Recently in Agriculture Category
Feeding the world's growing population is shaping up to be the challenge of the century, but where does conservation fit into the equation?
Joe Fargione, senior director for The Nature Conservancy - North America Region, attempted to answer just that in last Wednesday's Frontiers in the Environment presentation, "Peak Cropland: Saving Room for Nature While Feeding Humanity this Century."
Spirited voices mixed with the scent of Indian spices in The Commons: Meeting and Art Space at Institute on the Environment last Monday night. Dozens of Acara students, mentors and investors were gathered for a showcase of the 2012-13 Acara Challenge contestants.
Attendees supped on fare from Gandhi Mahal and mingled with the young entrepreneurs before settling in for brief presentations on seven start-ups developed by Acara alumni. The goal of each business - in addition to viability and profit - is to address a social or environmental issue at home or abroad.
BY JUSTIN MILLER
Whether you're an environmental scientist working to restore biodiversity in the Amazon or just someone practicing an eco-friendly lifestyle to the best of your abilities, you know the little things are important. However, the day-to-day routine can give you tunnel vision. At some point we all need to step back and refocus on the global picture.
On Friday, May 10, a group of graduate students and a professor from the University of Minnesota set off for the Minnesota-South Dakota border excited and anxious. The plan: go from farm to farm and school to school by bike and on foot, collecting media artifacts on innovative agricultural practices for 7th-12th grade teachers and students following along.
Toward the end of the first day the "Grown to Run" adventure learning team saw plumes of white and gray smoke drifted across the road. Traffic slowed as flames flickered from a prairie reserve being burned by the Minnesota Department of Natural Resources. Armed with cameras, the G2R team videotaped a segment of the daily adventure update that would illustrate the role fire plays in prairie ecosystems.
The team took more video footage that evening of farmer Carmen Fernholz incorporating a cover crop as a green manure into one of his fields. With camp set up on the front lawn, the team gathered with the Fernholz family for dinner.
Over the next five days en route to Stillwater, Minn., the G2R team traveled with stiff winds, rain, shine and temperatures ranging from 29 to 100 degrees Fahrenheit. Along the way, team members visited four more farms and a handful of schools.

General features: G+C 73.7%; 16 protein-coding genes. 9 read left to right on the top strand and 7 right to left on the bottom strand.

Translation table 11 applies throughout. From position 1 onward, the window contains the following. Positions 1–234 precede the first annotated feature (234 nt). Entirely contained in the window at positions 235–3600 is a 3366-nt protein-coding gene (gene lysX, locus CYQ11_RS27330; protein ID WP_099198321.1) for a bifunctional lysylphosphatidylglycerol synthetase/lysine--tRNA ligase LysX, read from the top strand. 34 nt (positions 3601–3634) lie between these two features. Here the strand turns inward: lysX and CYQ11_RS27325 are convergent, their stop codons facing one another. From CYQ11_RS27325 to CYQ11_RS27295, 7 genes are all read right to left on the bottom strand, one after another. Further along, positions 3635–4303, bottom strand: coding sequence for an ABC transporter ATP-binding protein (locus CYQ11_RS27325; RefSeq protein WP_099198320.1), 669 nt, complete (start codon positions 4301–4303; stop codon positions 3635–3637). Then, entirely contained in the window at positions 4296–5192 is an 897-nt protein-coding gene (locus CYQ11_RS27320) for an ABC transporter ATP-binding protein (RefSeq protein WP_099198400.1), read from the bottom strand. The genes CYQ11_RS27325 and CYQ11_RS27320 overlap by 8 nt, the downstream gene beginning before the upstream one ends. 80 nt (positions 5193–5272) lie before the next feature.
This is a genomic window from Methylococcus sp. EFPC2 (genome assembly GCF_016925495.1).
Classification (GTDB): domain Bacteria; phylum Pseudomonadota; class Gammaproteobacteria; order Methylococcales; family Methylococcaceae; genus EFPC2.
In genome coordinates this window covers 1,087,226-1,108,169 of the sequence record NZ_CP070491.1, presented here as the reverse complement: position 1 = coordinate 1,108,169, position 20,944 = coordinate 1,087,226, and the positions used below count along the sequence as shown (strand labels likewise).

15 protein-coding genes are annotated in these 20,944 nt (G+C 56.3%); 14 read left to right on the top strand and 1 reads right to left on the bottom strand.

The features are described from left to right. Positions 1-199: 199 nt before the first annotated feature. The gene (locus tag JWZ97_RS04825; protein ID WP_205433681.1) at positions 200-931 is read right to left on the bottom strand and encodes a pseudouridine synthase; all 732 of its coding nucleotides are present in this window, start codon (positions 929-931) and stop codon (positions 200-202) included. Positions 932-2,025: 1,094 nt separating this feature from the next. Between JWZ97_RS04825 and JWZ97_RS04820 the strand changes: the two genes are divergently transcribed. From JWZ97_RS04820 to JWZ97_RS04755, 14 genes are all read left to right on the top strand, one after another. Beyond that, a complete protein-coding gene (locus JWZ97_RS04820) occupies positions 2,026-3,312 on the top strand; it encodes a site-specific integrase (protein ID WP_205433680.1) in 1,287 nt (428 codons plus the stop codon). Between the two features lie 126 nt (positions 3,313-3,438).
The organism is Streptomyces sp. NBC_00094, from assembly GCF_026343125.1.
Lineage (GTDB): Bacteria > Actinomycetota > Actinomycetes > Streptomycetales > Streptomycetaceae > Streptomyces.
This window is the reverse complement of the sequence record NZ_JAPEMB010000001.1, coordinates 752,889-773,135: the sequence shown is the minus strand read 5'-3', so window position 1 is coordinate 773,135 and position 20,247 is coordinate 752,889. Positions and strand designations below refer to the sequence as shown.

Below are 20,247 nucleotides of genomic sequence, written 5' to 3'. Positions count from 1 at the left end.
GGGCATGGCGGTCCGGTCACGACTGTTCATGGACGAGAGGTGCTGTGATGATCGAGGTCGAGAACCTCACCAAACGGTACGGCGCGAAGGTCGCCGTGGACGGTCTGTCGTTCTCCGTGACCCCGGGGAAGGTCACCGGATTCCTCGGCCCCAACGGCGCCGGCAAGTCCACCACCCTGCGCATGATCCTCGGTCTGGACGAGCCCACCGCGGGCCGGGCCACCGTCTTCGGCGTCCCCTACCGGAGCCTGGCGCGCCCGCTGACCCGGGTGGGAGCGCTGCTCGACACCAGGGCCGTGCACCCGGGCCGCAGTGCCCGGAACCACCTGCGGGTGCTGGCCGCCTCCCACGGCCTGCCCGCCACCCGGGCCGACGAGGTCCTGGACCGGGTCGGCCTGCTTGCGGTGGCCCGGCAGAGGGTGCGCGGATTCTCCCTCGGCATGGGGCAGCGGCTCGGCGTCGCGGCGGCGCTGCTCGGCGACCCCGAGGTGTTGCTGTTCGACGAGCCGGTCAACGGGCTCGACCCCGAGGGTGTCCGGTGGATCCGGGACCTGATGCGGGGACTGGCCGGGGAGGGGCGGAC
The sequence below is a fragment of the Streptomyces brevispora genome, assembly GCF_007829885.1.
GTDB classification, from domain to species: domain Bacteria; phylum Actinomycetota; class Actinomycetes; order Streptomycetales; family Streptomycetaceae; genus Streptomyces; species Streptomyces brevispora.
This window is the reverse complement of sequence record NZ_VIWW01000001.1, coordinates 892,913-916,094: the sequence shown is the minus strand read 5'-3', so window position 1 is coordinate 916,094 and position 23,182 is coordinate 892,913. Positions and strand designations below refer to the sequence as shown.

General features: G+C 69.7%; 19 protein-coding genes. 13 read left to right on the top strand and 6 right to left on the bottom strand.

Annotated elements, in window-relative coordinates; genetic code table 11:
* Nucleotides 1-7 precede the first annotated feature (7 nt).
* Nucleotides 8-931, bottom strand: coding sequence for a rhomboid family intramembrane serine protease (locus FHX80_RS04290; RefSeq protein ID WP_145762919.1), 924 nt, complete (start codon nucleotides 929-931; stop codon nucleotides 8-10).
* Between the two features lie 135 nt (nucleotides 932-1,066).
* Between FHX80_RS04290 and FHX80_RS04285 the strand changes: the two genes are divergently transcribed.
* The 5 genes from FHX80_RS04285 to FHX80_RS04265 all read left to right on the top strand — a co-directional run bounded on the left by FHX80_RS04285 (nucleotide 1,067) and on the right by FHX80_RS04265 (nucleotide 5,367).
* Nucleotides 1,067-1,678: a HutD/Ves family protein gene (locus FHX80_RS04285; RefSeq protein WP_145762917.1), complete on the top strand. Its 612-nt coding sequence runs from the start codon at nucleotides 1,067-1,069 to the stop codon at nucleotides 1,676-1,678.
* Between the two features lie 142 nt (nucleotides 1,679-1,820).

Moonstone Farms, Betsy's B & B, Burns' Farm and Garden Fresh Farms each illustrated different aspects of innovative farming for those following along. Students saw diverse agricultural systems ranging from perennial pasture to the incorporation of grass buffer strips and catchment ponds to high technology.
At schools, the team members worked through complex questions with students. They visited the classroom of Ben Johnson in Clara City. His seventh graders gasped when they saw maps of the decrease in landscape diversity between 1937 and 2002 in the Expert Video by Iowa State University professor Lisa Schulte-Moore.
By the time of arrival in Stillwater, the team had traveled more 200 miles, visited five farms, delivered four lesson plans online to around 300 students, recorded more than 50 gigabytes of multimedia, tweeted more than 100 tweets, and seen a wide variety of innovative ways Minnesota farmers deliver food, fiber and fuel.
To learn more about the project, visit the project website, where you can find farm videos, lesson plans and other resources on innovative Minnesota agriculture.
This work was funded by the Institute on the Environment and sponsored by the Farm to School Program and Coca-Cola.
Bryan Runck is a graduate assistant at the University of Minnesota working on the dissemination of agroecological information and head of the G2R project. Photo courtesy of Bryan Runck.
Many of the increases in food production during the Green Revolution can be attributed to a single element in the periodic table -- nitrogen. Begun in the early 1900s as an effort to convert nitrogen gas from the air we breathe into a solid form that could propel ammunition farther, the Haber-Bosch process later became the key mechanism for boosting crop yields through mass production of nitrogen fertilizer. Unfortunately, excess nitrogen degrades our drinking water quality, causes many coastal areas to be oxygen-depleted "dead zones," and adds a very powerful greenhouse gas to our atmosphere. How can we manage our farmlands more effectively?